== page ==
MANNHEIM, Germany (Reuters) - SAP’s (SAPG.DE) supervisory board narrowly won the backing of shareholders at its annual general meeting on Wednesday after criticism of the German software company’s executive pay.
With almost 70 percent of SAP’s share capital represented at the meeting, only 50.49 percent of votes were cast in favour of endorsing the actions of the supervisory board at Europe’s largest technology company.
Earlier, leading shareholder advisers urged SAP investors not to sign off the supervisory board’s actions - a normally routine event at German shareholder meetings that effectively signals investor confidence in the board.
Institutional Shareholder Services (ISS) took issue with the supervisory board’s refusal to acknowledge any need to improve its remuneration system, despite shareholder discontent.
SAP Chief Executive Bill McDermott’s 15.6 million euro (£13.1 million) payout for 2016 ranks at the top end of German corporate pay.
Supervisory board chairman and SAP co-founder Hasso Plattner promised shareholders more transparency on management pay, but some investors were not satisfied.
“Too little, too late,” said Christiane Hoelz of German shareholders group DSW. “SAP did not act, but only reacted.”
The criticism is the latest sign of shareholder unrest in Europe. Last month, shareholders rejected German reinsurance group Munich Re’s (MUVGn.DE) pay policy, while energy group BP (BP.L) cut its CEO’s 2016 pay package by 40 percent after shareholders objected.
About 20 percent of SAP shares are held by co-founders or their family and 56 percent by institutional investors.
Plattner told shareholders its executive pay system was reasonable. “Our executive payment must be seen in comparison with other software companies and must be competitive,” he said.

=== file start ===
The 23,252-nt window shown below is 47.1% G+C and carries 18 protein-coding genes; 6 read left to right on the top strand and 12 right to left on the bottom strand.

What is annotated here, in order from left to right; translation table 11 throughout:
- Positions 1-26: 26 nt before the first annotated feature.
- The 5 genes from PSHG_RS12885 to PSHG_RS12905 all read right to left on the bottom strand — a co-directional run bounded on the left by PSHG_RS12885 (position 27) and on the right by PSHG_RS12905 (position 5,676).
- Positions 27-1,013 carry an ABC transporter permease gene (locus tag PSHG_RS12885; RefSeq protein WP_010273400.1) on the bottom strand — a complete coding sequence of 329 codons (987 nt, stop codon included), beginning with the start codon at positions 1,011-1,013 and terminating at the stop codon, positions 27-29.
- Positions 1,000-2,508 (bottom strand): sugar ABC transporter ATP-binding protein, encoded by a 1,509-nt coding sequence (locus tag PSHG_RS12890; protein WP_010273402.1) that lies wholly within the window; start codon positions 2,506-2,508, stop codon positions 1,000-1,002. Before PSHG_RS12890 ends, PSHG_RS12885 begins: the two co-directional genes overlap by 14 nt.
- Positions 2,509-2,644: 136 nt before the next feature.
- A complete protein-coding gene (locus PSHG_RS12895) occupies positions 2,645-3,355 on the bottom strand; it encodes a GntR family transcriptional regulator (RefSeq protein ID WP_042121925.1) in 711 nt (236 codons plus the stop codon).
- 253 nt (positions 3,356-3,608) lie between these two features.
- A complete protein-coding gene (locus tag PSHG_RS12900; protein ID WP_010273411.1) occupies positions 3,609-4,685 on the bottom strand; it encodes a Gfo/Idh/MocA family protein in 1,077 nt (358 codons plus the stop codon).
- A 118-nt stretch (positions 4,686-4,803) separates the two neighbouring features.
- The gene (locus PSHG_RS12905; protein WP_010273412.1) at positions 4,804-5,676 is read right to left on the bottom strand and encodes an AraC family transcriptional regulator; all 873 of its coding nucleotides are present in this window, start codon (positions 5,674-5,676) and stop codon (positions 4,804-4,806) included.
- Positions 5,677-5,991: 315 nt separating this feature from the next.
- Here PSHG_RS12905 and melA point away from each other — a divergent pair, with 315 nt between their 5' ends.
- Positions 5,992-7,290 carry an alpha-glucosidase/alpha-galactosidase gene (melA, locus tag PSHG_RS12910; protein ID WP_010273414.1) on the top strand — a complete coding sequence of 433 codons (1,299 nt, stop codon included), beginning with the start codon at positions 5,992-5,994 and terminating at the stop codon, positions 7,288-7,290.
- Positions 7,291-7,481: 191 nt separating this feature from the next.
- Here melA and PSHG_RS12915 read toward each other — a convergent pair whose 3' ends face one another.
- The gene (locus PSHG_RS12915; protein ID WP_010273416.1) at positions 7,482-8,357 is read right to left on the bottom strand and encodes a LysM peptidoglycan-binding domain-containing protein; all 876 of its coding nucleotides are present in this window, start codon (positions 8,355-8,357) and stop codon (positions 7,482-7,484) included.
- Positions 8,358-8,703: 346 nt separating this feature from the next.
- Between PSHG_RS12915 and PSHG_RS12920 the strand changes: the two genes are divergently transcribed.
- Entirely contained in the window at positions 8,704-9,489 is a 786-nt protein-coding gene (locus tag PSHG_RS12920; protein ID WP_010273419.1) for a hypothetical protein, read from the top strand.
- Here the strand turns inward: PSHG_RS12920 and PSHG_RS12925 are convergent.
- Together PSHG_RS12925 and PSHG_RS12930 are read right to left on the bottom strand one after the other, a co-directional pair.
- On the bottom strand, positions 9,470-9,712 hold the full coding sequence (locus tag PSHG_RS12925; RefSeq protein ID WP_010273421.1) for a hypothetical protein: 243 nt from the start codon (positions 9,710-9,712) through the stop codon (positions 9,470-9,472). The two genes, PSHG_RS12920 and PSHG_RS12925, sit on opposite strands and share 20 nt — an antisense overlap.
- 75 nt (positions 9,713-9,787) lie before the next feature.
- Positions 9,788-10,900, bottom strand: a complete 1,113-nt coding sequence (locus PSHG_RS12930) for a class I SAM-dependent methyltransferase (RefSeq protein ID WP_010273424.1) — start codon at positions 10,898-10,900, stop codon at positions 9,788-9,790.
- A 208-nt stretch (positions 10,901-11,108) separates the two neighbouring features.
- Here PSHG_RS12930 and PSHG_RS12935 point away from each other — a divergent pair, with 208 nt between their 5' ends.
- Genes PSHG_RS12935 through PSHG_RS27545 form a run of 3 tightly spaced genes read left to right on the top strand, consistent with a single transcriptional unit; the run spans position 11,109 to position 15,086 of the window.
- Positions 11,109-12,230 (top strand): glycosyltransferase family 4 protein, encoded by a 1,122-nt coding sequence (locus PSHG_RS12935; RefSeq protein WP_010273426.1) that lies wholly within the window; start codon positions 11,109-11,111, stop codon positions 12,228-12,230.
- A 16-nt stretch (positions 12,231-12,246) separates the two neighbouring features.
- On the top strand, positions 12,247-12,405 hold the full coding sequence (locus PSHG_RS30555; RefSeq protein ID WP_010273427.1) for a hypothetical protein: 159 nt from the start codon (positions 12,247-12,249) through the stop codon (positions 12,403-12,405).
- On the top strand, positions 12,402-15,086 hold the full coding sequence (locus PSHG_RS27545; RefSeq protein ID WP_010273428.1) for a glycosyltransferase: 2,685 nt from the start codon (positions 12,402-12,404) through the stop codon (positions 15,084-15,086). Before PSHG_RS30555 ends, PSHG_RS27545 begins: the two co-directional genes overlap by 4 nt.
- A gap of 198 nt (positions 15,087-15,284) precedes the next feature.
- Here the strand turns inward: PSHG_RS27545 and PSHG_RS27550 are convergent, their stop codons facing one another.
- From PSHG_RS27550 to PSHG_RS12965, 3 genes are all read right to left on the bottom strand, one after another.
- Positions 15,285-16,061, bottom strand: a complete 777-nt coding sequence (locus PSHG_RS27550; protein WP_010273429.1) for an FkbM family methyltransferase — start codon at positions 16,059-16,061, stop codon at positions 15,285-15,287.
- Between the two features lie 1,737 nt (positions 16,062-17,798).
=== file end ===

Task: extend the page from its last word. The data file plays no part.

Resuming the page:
Including stock options, McDermott’s annual pay could reach as much as 41 million euros, which shareholder advisers said was too high. But Plattner said that to receive this, SAP’s market value would have to triple in the next four years.
Plattner, who owns 7.1 percent of SAP shares valued at more than 8 billion euros, added he did not expect that to happen. “But if it (did) ... I think we should not begrudge Bill. And our employees,” he said, noting shareholders would also make billions of euros under such a scenario.
SAP also said former co-CEO Jim Hagemann Snabe would resign from the supervisory board ahead of his appointment as chairman of German industrial conglomerate Siemens to avoid potential conflict of interests.
Hagemann Snabe was considered the main candidate to replace 73-year old Plattner as SAP’s chairman and his exit appears to put the search back to square one.
Asked how long he was planning to stay, Plattner said his term would end in 2019 and he was open to extending it, though not for another full 5-year term.
Reporting by Harro ten Wolde; Editing by Edward Taylor and Mark Potter